Press Release: IMF Considers the Complaint Regarding Zimbabwe's Compulsory Withdrawal from the IMF

July 8, 2004

The Executive Board of the International Monetary Fund (IMF) has reviewed Zimbabwe's overdue financial obligations to the Fund and considered the Managing Director's complaint regarding Zimbabwe's compulsory withdrawal from the IMF (see Press Release No. 03/210). Recognizing the severity of the decision at hand as well as the resumption of some payments from Zimbabwe and limited improvements in economic policy, the Executive Board decided to postpone a recommendation for compulsory withdrawal, providing Zimbabwe with another chance to strengthen its cooperation with the Fund in terms of economic policies and payments. The Executive Board will consider again the Managing Director's complaint regarding Zimbabwe's compulsory withdrawal from the Fund within six months and decide at that time whether to recommend to the Board of Governors of the IMF that Zimbabwe be asked to withdraw from the IMF.

The Board's decision does not impose further sanctions on Zimbabwe, but rather provides the country with an opportunity to significantly strengthen its cooperation with the IMF, with the aim of addressing its economic decline and resolving its overdue financial obligations, prior to the Executive Board's next consideration of the Managing Director's complaint.

Executive Directors expressed grave concern over the continued and sharp decline in economic and social conditions. GDP fell by 30 percent over the last five years and another 4-5 percent decline is expected this year. Year-on-year inflation reached 600 percent at end-2003, but decreased to around 450 percent in the year through May 2004, following a tightening of monetary policy and an appreciation of the average exchange rate since late 2003. Unemployment is very high and increasing, social indicators, which were once among the best in Africa, have worsened, and the widespread HIV/AIDS pandemic remains largely unchecked. Severe food shortages have necessitated massive food imports and donor assistance. Directors attributed these developments mainly to inappropriate macroeconomic policies and structural changes that weakened its economic base. In particular, the disorderly implementation of the land reform program has contributed to a sharp reduction in agricultural production. Concerns about governance and human rights, and the continued lack of clarity about property rights have severely damaged confidence, discouraged investment, and promoted capital flight and emigration.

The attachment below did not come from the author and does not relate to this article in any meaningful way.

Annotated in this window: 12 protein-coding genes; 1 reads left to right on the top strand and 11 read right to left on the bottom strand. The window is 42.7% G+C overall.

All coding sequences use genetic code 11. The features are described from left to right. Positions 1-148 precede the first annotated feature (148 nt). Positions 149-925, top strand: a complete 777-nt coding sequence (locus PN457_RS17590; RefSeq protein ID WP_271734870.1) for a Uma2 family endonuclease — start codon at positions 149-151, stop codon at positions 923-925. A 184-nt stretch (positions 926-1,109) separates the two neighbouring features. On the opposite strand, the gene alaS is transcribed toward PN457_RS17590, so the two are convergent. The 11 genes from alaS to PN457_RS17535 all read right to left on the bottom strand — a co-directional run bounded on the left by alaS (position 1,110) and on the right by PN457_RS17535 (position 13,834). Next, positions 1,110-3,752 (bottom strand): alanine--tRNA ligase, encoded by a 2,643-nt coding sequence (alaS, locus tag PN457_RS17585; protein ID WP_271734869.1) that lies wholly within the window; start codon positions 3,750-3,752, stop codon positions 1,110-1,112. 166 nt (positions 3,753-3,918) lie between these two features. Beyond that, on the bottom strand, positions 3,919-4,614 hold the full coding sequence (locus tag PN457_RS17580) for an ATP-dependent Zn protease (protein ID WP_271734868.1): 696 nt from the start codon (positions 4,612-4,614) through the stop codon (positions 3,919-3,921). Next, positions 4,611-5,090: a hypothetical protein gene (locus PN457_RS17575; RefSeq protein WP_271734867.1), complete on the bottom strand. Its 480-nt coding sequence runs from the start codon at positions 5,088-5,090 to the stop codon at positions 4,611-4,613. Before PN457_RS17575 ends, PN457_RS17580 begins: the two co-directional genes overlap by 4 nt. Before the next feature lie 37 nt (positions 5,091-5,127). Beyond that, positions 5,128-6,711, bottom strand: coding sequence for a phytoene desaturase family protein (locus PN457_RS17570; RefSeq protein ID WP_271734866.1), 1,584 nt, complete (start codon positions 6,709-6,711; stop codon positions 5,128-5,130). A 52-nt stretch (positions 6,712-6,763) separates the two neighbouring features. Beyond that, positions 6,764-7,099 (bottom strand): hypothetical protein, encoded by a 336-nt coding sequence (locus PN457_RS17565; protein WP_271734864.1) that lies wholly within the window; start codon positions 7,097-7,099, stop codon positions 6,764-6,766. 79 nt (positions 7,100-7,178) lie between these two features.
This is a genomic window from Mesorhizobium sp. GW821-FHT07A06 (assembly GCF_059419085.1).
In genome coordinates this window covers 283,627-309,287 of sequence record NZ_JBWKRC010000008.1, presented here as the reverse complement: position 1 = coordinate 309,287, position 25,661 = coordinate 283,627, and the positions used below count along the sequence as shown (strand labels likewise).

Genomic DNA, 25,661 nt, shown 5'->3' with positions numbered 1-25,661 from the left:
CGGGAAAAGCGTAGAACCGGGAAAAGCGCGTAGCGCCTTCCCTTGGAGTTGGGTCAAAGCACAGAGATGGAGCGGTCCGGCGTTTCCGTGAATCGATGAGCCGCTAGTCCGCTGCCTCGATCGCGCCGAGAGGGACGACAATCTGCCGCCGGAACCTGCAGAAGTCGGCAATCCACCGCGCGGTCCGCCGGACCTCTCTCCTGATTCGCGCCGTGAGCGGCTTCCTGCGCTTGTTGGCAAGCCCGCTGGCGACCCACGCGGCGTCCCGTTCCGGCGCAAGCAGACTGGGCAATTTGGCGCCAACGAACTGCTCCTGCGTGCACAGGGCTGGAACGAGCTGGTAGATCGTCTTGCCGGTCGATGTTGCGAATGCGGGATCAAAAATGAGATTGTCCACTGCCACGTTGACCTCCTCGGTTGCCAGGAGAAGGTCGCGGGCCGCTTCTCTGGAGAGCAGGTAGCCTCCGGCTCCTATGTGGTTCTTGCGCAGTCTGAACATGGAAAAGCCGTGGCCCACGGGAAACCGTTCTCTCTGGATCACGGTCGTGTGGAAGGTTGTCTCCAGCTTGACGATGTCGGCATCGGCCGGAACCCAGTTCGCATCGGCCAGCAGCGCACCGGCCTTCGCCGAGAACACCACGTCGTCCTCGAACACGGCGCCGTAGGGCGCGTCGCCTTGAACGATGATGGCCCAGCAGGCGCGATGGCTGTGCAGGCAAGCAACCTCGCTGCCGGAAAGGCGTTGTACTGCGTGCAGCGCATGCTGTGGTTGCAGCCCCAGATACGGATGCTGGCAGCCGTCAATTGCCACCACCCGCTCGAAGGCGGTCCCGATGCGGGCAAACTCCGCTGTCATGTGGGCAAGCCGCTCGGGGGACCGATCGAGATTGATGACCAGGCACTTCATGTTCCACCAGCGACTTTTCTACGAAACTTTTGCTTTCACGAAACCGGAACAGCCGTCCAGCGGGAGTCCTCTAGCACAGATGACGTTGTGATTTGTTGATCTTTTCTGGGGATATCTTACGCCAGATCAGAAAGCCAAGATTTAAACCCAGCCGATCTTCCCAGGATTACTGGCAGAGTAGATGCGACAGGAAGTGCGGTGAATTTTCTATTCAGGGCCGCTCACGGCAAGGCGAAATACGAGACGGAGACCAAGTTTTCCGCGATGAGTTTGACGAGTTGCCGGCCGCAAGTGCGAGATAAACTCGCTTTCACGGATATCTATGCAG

Directors called on Zimbabwe to take decisive actions to improve cooperation with the IMF. In this connection, they strongly urged the authorities (i) to adopt a comprehensive policy package aimed at halting the deterioration of the socio-economic situation, restoring confidence and donor support, and restarting growth on a sustainable basis; and (ii) to increase payments. Directors noted the resumption of payments by Zimbabwe (totaling US$9 million to date in 2004), but regretted that these payments were insufficient to stabilize the country's arrears to the IMF.

Zimbabwe has been in continuous arrears to the IMF since February 2001. As of end-June 2004, Zimbabwe's arrears to the Fund amounted to almost SDR 200 million (US$295 million), or about 56 percent of its quota in the IMF. Compulsory withdrawal is the last step in a series of escalating measures that the IMF applies to members that fail to meet their obligations under the Articles of Agreement.


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